Fig. 3
figure3

PCR analysis of the genomic organization of INS elements

Total DNA was extracted from transformed murine cell lines (P3X63Ag8.653, 70Z/3, 3T3, RAG) or from clones containing genomic copies of INS elements (λ-l and λ-2) and analyzed by PCR using primer pairs G/AR and J/Alu designed according to the sequence of INS-3 element. A positive PCR control was INS-3 DNA, and no DNA was added to a negative control sample (H2O). The relative positions of the restriction enzyme sites and the PCR primer sequences are shown in the schematic for INS-3. Amplification products were revealed by Southern transfer and hybridization to a 32P-labeled oligonucleotide (K).

To analyze the regions of the genomic copy of INS-3 lying 5′ from the Kpn1 site of the λ-l clone and the Pst1 site of the λ-2 clone—and which were omitted by the subcloning of these fragments (Fig. 1A)—we subcloned the G/AR amplification products of the λ-l and λ-2 DNAs into pT7 vector DNA. Sequence analysis revealed a 98% identity over 2511 bp between λ-1, λ-2, and INS-3 (Fig. 4 and data not shown).

Fig. 4
figure4

Sequence of the genomic copy of the murine INS element derived from the λ-1 genomic DNA clone

The regions of INS homologous to B-l repeats are underlined, the region homologous to microsatellite DNA is italicized, the region homologous to human Sau3A repeat is in bold and italicized, and the region homologous to the MT-repeat of c-abl oncogene is in bold. CORE is underlined by the double line, and the 13-bp element homologous to mouse minisatellite DNA is indicated by lower case letters. The region homologous to INS-2 is located between nucleotides 1291 and 2521. Primers #1 and #2 are at positions 2132–2151 and 2394–2411, respectively.

The genomic copy of the INS-3 element showed several distinct features. Three Bl-like repeats (B1.1 to B1.3, Fig. 4, 5) are clustered in close proximity to the CORE sequence; the first is 53% homologous to the consensus B1 sequence located at position 1195–1321 of the genomic INS-3 element, the second is 68.2% homologous to Bl and is at position 2778–2926, and the third is 91.1% homologous to Bl and is located at position 3015–3121. Another feature of the INS-3 element is a 86.6% homology of the 338-bp fragment located at the 5′ end (position 1615–1953) to the MT repeat (13a) of the mouse c-abl oncogene (Figs. 4, 5). Of note is the finding that both the 5′ and the 3′ portions of genomic INS-3 (nucleotides 240–497 and 2332–2620) show a 44.2% and a 43.5% homology, respectively, to the human Sau3A repeat (14,15). Both stretches of Sau3A homology are in the sense orientation. Sequence analysis of INS-1 and INS-2 also revealed a 254-bp and 384-bp tract of DNA, respectively, that showed 40% homology with the Sau3A repeat. Both of these Sau3-like regions were located 5′ to the CORE “breakpoint.” In INS-1, the Sau3A-homologous region extends for 250 bp between nucleotides 64 and 318 in an inverted direction and precedes the 5′ breakpoint (nucleotide 329) by 11 nucleotides. In INS-2, the Sau3A-homologous region is located between nucleotides 27 and 408, is also in an inverted position, and is located adjacent to the breakpoint at position 409 (Fig. 5).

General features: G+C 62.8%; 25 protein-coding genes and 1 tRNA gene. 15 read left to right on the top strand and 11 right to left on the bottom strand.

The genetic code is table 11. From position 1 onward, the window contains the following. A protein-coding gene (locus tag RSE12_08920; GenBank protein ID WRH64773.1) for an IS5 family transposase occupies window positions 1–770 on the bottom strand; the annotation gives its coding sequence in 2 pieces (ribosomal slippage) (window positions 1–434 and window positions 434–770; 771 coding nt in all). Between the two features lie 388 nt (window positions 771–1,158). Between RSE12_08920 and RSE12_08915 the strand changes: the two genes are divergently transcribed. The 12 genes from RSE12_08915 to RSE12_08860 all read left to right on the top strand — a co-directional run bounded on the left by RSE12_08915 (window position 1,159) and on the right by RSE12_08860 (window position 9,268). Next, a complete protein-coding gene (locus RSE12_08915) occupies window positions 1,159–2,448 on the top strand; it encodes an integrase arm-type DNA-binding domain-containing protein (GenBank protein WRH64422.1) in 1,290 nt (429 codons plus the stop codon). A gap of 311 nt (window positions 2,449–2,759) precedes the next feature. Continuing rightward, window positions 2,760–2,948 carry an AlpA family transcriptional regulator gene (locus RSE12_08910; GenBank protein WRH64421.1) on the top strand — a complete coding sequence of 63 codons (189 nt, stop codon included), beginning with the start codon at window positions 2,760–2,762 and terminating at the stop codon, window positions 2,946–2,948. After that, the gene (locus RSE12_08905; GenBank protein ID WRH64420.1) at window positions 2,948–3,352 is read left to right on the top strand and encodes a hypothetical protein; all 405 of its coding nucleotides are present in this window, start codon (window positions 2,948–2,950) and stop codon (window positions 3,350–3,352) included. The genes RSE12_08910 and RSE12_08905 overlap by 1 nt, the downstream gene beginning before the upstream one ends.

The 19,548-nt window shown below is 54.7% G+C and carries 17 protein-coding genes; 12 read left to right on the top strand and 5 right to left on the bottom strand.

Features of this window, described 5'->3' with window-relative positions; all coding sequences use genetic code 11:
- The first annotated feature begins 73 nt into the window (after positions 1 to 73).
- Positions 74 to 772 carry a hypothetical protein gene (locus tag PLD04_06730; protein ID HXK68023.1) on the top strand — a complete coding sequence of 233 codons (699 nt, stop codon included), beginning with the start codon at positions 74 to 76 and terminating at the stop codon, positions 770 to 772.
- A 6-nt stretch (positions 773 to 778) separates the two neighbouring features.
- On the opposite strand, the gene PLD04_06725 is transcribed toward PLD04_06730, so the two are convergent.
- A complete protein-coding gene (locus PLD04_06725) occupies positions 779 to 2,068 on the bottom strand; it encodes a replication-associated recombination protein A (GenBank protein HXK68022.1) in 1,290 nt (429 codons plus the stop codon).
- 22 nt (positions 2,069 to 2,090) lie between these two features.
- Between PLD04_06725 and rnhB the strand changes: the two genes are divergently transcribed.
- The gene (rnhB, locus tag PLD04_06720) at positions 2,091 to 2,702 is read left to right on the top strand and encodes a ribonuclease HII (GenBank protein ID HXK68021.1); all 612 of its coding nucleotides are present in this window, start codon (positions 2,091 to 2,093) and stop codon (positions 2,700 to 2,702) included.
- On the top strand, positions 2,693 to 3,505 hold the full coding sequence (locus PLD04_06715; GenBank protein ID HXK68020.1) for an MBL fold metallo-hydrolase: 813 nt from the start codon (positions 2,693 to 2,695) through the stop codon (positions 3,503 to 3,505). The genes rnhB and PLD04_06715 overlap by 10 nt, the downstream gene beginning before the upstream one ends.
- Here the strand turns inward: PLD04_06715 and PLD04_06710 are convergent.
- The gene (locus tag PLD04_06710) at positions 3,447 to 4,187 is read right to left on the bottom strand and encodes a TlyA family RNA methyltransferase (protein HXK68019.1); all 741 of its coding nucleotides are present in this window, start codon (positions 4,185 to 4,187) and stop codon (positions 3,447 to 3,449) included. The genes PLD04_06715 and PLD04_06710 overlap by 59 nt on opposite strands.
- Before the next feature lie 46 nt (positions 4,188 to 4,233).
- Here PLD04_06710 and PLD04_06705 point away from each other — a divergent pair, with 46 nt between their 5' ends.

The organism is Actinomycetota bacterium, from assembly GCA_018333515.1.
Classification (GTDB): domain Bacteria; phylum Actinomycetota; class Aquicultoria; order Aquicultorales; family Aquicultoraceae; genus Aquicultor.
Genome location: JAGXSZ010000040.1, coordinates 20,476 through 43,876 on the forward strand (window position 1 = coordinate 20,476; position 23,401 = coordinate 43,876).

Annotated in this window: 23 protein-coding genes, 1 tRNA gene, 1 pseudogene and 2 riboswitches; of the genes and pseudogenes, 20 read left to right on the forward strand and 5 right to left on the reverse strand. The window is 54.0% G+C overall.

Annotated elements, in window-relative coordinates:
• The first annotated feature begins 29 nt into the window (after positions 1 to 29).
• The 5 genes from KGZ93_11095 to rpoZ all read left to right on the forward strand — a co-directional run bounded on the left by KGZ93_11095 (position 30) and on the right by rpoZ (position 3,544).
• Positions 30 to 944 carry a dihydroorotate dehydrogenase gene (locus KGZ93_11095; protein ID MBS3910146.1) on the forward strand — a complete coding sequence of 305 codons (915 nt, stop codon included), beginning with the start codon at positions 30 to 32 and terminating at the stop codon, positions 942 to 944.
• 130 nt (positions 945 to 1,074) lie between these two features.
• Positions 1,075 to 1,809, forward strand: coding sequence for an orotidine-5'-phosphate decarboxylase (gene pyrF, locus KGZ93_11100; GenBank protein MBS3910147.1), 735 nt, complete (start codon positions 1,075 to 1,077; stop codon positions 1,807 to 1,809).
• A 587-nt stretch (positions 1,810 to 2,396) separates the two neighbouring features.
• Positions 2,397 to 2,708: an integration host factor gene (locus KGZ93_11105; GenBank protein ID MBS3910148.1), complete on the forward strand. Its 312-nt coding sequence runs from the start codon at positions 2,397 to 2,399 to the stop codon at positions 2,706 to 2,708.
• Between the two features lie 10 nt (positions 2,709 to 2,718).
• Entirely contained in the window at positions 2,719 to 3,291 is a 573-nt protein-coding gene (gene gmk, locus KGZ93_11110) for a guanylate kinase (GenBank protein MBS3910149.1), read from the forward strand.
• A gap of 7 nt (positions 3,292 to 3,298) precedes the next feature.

Fig. 5
figure5

Schematic representation of colocalization of repetitive DNA with the recombination breakpoints in INS-1 and INS-2, and the genomic copy of INS-3

The class of repetitive DNA is designated in boxes, filled arrowheads show the actual recombination breakpoints in mutant DNA (INS-1 and INS-2), open arrowheads show the presumed breakpoints in the genomic copy of INS-3.